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IPC Releases New VOICES Service for BPOs

June 17, 2016
By Casey Houser - Contributing Writer

IP Converge Data Services (IPC (News - Alert)) has announced the launch of its new VOICES service for business process outsourcing (BPO) companies.

IPC partnered with BlueCloud Technology, another call center software and service development company like IPC, to make this launch a reality. VOICES gives burgeoning outsourcing companies the ability to channel their own need for data center space and computing power to the IPC lot. BPOs then do not need to invest much capital at the outset; they can, instead, create an account with IPC and then almost immediately begin marketing their own services to end users.

Niño Valmonte, the director for product management and marketing for IPC, noted that this service is anything but ordinary:

“VOICES is not just your run-of-the-mill call center solution,” Valmonte said. “It doesn’t only address common operational pain points in BPOs but also highlights resiliency, accessibility, and adaptability. Being locally hosted in IPC Data Center, users of the application benefit from a globally-compliant, state-of-the-art facility and robust network infrastructure which ensures availability and security for their business operations.”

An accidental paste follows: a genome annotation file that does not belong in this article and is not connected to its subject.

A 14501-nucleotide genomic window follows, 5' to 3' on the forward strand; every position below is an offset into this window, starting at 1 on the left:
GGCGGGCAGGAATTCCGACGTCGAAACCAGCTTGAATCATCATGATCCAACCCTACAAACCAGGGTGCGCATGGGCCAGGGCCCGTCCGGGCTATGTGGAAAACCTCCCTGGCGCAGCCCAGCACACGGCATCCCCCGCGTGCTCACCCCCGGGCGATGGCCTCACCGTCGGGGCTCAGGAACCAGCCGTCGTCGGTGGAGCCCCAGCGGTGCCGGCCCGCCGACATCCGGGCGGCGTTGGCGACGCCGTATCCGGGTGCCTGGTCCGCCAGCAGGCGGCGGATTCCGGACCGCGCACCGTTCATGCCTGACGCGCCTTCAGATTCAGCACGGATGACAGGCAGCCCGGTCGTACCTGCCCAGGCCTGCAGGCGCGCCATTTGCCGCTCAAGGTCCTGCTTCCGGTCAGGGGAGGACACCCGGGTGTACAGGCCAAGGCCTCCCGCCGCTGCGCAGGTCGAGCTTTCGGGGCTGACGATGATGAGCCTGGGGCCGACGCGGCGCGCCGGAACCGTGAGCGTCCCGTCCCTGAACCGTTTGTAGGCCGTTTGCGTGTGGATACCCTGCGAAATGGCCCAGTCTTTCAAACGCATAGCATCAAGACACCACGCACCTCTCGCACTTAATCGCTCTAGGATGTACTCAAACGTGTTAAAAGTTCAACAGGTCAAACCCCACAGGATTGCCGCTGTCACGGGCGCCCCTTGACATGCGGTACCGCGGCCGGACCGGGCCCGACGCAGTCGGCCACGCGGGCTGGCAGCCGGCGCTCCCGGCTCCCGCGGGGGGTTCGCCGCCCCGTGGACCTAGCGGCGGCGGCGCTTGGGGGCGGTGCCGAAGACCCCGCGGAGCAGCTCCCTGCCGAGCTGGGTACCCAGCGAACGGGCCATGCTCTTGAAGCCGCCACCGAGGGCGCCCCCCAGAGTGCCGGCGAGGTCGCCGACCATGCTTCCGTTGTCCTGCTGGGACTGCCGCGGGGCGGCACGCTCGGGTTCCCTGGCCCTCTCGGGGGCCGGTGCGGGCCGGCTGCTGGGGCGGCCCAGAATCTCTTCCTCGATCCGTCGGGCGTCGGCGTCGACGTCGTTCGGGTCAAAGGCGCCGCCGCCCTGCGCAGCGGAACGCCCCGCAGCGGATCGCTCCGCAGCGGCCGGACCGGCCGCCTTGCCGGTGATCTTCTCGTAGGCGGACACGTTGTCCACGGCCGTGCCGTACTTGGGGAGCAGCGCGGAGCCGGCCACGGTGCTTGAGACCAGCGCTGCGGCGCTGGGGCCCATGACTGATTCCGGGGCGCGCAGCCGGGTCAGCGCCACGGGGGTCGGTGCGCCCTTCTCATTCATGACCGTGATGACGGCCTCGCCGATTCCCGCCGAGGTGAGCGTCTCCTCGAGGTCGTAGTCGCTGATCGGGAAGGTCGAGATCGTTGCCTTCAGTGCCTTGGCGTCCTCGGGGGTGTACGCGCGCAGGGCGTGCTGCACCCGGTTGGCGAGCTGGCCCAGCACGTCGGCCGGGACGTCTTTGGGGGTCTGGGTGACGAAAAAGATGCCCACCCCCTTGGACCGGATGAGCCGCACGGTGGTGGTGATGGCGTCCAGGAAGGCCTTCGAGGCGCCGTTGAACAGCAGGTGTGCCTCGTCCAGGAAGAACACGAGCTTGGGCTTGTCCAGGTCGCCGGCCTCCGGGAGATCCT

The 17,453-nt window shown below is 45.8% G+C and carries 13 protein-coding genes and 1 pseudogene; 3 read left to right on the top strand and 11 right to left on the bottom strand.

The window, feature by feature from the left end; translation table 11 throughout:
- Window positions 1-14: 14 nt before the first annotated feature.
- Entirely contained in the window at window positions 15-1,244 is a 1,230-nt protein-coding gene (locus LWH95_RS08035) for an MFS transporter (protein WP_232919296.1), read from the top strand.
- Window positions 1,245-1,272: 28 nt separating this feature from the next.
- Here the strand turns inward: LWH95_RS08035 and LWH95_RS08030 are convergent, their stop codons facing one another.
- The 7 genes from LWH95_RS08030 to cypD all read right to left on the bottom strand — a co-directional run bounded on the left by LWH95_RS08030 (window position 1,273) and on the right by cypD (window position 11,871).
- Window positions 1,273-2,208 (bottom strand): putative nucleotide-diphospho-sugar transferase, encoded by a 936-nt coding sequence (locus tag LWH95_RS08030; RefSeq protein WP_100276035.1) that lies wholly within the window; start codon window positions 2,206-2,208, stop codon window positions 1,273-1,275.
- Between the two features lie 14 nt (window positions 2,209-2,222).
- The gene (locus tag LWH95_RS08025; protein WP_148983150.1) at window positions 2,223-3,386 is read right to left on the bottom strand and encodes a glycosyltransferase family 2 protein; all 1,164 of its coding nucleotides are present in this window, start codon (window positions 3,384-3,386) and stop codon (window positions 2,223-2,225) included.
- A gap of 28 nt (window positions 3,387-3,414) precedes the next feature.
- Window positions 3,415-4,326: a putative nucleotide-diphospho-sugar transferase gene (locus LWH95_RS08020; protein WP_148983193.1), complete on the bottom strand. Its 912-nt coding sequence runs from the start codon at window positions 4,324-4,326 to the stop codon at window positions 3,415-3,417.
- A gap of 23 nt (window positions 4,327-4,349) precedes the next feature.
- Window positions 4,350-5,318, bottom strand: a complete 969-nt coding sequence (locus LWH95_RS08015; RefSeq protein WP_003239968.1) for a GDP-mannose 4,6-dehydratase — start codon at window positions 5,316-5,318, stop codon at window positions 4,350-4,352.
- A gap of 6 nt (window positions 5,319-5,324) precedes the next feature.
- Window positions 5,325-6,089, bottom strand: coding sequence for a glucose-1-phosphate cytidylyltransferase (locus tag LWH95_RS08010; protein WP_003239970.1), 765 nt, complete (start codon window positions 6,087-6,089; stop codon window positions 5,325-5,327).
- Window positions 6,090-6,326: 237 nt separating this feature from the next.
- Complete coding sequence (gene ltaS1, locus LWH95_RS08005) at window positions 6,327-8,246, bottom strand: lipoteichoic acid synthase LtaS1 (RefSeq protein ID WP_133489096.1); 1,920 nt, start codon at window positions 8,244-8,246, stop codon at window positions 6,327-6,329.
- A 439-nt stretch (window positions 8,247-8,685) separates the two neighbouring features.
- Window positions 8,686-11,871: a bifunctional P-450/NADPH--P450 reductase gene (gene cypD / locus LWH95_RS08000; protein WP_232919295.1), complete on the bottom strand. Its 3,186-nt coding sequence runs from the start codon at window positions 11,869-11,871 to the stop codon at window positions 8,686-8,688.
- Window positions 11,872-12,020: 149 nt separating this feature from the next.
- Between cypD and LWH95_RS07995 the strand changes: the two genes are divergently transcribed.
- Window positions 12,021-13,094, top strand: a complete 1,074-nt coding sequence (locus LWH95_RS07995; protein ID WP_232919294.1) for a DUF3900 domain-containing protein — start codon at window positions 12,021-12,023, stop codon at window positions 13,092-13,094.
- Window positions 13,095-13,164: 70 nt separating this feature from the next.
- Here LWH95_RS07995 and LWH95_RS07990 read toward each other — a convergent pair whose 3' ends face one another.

VOICES offers the basic background infrastructure expect to find at a modern BPO. Its servers handle all the heavy lifting; they require only that BPOs bring their own computers, voice-over-IP plan (which runs through IPC servers), and an internet connection. It is much easier for businesses to expend only the bare minimum in capital for their computers and headsets then it is to manage their own servers.

By choosing a business plan that outsources a need for servers, outsourcing companies can effectively outsource their own needs and allow service providers such as IPC to carry the heavy responsibility of initial server purchase, management, security, and updating. IPC also tries to extend its own usefulness by allowing BPOs to use its software that handles automated dialing, displays incoming call information, and marks completed calls with metadata for long-term storage in BPO logs.

These features can also benefit customers that exist further down the chain. Just as BPOs can rely on IPC for their tools, business customers can rely on their chosen BPOs having the capability to complete their own tasks without issue. IPC runs its own cloud-based infrastructure that allows BPOs to access service from anywhere; in turn, businesses can expect that their own consumers will see success when reaching out to the call center for help. All parties can benefit from this reliable chain of services, which is exactly the sort of message IPC will want to dispense.

Edited by Maurice Nagle

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